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National Secular Society

Challenging Religious Privilege

MPs support bid to restore ‘public good’ presumption of religion

Posted: Thu, 20 Dec 2012 06:52

MPs support bid to restore ‘public good’ presumption of religion

MPs have backed a bid by Conservative MP Peter Bone (right) to amend the Charities Act to restore the presumption that all religious groups are for the public benefit and therefore can be charities.

Mr Bone's Ten Minute Rule bill is aimed at protecting religious groups like the Preston Down Trust, a member of the Plymouth Brethren, who recently had its charitable status removed by the Charity Commission after it decided that the exclusivity with which the Church conducts many of its activities, did not provide sufficient benefits to the wider public.

Writing on the Conservative Home website, Peter Bone, an active member of the Church of England, said: "This is another sign of a growing secular movement against religious groups in this country and another example of the state interfering with the church. "

Introducing his bill to Parliament, he said: "What is happening is creeping secularism in society. With just a few days before we celebrate the birth of Jesus Christ, and in recognition of religious freedom, I urge right hon. and hon. Members to support my ten-minute rule Bill."

166 MPs voted in favour of Mr Bone's attempt to introduce the bill, with just 7 voting against.

Bills introduced under the ten-minute rule are generally used only as a means of making a political point as there is little parliamentary time available to pass the bill into law.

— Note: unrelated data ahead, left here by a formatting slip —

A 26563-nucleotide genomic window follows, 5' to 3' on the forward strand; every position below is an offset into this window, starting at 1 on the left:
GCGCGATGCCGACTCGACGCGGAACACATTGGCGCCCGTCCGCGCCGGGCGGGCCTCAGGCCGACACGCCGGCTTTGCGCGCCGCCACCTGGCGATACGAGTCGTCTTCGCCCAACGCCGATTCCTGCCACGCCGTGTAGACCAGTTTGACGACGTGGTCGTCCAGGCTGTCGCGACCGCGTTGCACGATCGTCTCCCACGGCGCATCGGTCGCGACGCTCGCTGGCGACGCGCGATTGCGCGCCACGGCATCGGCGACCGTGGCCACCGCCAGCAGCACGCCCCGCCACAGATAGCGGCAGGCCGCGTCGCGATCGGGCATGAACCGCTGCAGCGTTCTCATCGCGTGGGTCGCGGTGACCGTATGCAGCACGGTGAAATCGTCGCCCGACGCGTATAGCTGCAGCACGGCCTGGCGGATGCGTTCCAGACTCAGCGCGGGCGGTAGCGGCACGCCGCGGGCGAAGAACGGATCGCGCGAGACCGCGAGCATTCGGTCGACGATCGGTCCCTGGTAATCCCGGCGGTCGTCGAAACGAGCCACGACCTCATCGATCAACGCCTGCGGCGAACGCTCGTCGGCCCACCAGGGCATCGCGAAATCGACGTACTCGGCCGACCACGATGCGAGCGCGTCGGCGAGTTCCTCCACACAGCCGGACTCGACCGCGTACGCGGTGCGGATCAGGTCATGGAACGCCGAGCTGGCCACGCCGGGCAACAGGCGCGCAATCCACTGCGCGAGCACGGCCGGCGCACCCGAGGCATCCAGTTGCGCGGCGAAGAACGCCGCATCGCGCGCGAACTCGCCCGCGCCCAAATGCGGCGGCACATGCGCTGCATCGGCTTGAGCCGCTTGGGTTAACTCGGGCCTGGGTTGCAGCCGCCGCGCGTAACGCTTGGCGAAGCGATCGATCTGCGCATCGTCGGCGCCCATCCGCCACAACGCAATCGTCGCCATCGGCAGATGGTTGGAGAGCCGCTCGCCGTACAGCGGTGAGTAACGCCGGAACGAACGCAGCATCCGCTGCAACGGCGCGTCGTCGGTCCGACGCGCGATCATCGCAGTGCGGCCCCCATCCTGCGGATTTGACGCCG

The move comes after a letter signed by 113 MPs in support of the Plymouth Brethren was was delivered to the Prime Minister on Monday. An additional letter demanding that ministers take action, signed by 53 MPs, including 45 Conservatives, was published in the Telegraph on Wednesday.

The decision not to grant charitable status to the Plymouth Brethren led to Christian MPs to accuse the Charity Commission of having "secularising agenda". Conservative MP Charlie Elphicke accused the Charity Commission of trying to suppress religion and predicted that the Plymouth Brethren case, where the organisation has been refused charity status, will be the first of many.

The Charity Commission chair, William Shawcross, has described such accusations as "quite simply, wrong."

After a series of recent parliamentary debates on the issue, a report detailing reasons why the Plymouth Brethren do not meet public benefit requirements was published by Paul Flynn, the Labour MP for Newport West.

The report, written by John Weightman, a former member of the Brethren, has also been submitted to the Charity Commission and the Public Administration Select Committee, of which Flynn is a member.

Mr Bone's motion was also opposed by the National Council for Voluntary Organisations (NCVO).

Elizabeth Chamberlain, policy officer at NCVO, said: "Public benefit is what makes a charity a charity, and most are keen to demonstrate the value of their work.

"Peter Bone's plan risks downgrading religious charities in the public mind. They would become unique among charities in not having to show how they are of benefit to the public."

In a recent Lords debate about the role of religion in public life, Baroness Berridge, who has family members in the Exclusive Brethren, questioned whether religious groups that 'harm health and split families' should be allowed to be charities. The Conservative peer called for a former Archbishop to set up a church-led inquiry into the theological and psychological implications of Exclusive Brethren beliefs.

You can read the introduction of the bill and a full breakdown of how MPs voted on Hansard

Tags: Public Money, Charity